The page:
A graphical meta-analysis module for facilitating transparent healthcare decision-making

Tags: Poster
Bujkiewicz S1, Lai M1, Jones H2, Turner R3, Cooper N1, Hawkins N4, Abrams K1, Spiegelhalter D5, Sutton A1
1Department of Health Sciences, University of Leicester, Leicester, UK, 2Department of Social Medicine, University of Bristol, Bristol, UK, 3Institute of Public Health, MRC Biostatistics Unit, Cambridge, UK, 4Oxford Outcomes, Oxford, UK, 5Centre for Mathematical Sciences, University of Cambridge, Cambridge, UK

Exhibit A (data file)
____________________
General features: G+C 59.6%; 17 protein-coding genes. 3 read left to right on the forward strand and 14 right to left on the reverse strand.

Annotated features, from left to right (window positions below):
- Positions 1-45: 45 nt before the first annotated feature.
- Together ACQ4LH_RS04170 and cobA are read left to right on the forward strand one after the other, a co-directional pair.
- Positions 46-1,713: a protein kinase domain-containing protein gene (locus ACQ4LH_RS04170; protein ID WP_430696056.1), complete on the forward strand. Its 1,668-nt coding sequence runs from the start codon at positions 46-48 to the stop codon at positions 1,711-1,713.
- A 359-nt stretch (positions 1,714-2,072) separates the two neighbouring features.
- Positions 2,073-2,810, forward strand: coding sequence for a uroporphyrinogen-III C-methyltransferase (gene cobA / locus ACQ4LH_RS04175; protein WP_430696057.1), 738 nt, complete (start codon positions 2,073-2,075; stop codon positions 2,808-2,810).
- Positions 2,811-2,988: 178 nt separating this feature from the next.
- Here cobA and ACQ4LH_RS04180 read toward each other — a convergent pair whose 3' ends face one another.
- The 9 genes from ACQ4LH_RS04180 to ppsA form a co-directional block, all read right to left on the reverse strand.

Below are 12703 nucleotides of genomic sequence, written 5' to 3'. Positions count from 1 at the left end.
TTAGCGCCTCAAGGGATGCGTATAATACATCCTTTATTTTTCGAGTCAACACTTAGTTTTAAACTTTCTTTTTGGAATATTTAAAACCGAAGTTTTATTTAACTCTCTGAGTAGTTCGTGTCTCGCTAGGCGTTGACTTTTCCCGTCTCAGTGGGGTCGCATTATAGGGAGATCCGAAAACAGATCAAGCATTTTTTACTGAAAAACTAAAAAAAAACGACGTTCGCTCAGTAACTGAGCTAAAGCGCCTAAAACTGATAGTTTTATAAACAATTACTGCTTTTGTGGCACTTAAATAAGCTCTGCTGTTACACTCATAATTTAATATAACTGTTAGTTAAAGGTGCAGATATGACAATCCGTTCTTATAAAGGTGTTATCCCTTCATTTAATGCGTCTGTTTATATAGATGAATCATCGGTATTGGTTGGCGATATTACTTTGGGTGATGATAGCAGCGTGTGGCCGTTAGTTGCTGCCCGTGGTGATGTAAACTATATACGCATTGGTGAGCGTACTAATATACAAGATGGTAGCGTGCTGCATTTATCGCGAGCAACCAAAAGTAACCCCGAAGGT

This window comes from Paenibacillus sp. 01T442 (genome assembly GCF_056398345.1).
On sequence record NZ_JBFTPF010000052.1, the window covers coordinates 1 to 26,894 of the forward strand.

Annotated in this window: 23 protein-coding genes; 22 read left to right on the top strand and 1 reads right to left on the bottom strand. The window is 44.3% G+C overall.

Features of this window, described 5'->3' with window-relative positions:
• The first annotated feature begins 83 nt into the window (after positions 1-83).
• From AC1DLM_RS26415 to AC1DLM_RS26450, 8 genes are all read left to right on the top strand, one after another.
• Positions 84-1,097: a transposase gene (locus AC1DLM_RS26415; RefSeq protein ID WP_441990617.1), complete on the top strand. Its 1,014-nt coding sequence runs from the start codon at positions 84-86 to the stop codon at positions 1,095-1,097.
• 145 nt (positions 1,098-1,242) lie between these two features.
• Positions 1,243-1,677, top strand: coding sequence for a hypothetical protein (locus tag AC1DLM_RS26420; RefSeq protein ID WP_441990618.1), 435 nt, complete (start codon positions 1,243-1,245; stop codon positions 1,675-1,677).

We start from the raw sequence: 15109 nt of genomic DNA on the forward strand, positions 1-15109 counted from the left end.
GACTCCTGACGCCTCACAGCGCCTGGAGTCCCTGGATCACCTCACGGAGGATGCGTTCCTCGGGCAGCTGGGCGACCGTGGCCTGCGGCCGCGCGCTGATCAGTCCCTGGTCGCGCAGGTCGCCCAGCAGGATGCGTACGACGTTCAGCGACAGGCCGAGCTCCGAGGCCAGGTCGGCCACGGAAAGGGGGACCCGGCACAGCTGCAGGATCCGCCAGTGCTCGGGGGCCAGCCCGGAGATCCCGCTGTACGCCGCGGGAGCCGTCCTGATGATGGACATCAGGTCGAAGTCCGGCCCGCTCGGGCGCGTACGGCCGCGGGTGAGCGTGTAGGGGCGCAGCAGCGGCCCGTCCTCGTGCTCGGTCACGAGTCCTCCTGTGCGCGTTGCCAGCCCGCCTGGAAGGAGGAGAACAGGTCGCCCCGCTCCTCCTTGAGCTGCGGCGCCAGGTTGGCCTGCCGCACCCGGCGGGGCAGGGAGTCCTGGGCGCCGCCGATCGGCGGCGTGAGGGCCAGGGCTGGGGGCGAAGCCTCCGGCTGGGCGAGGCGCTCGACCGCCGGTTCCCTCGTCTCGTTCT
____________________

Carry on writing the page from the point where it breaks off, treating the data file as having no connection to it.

Background: We have developed an Excel based graphical user interface for evidence syntheses developed in R or WinBUGS. This interactive tool aims to facilitate transparent healthcare decisionmaking by allowing in-depth access to meta-analysis to a wider community of stakeholders. Objectives: This graphical interface allows evidence synthesis to make use of the advanced statistical and graphical analysis provided by R and WinBUGS and at the same time it enables users not only to run the meta-analysis but also to have control over its structure. It aims to facilitate interactive adjustment of meta-analysis for relevance and potential biases. Originally it has been developed as one of the modules of the Transparent Interactive Decision Interrogator (TIDI) that aims to facilitate transparent and efficient decision making in HTA. This module can be used as part of TIDI where meta-analysis is used to inform health economic decision models or as stand-alone interface to help in any healthcare decisions that are made based on evidence synthesis. We suggest this concept, could be taken further to be accessible online, and ultimately integrated into the systematic reviews within the Cochrane library. This would allow the reader to incorporate their beliefs, carry out sensitivity analysis or tailor the analysis for a particular patient population. Design: The interface is programmed in Visual Basic. It allows interactive selection of studies (to be included in the meta-analysis) from among those whose data is stored in the Excel spreadsheet of the interface. An extension to Excel, called RExcel, passes the data to the meta-analysis running in R or WinBUGS (via R2WinBUGS). The results are then returned to the Excel spreadsheet in a tabular format as well as using interactive forest plots. The interface gives also the possibility to explore the impact of adjusting the primary studies in the meta-analysis for potential biases.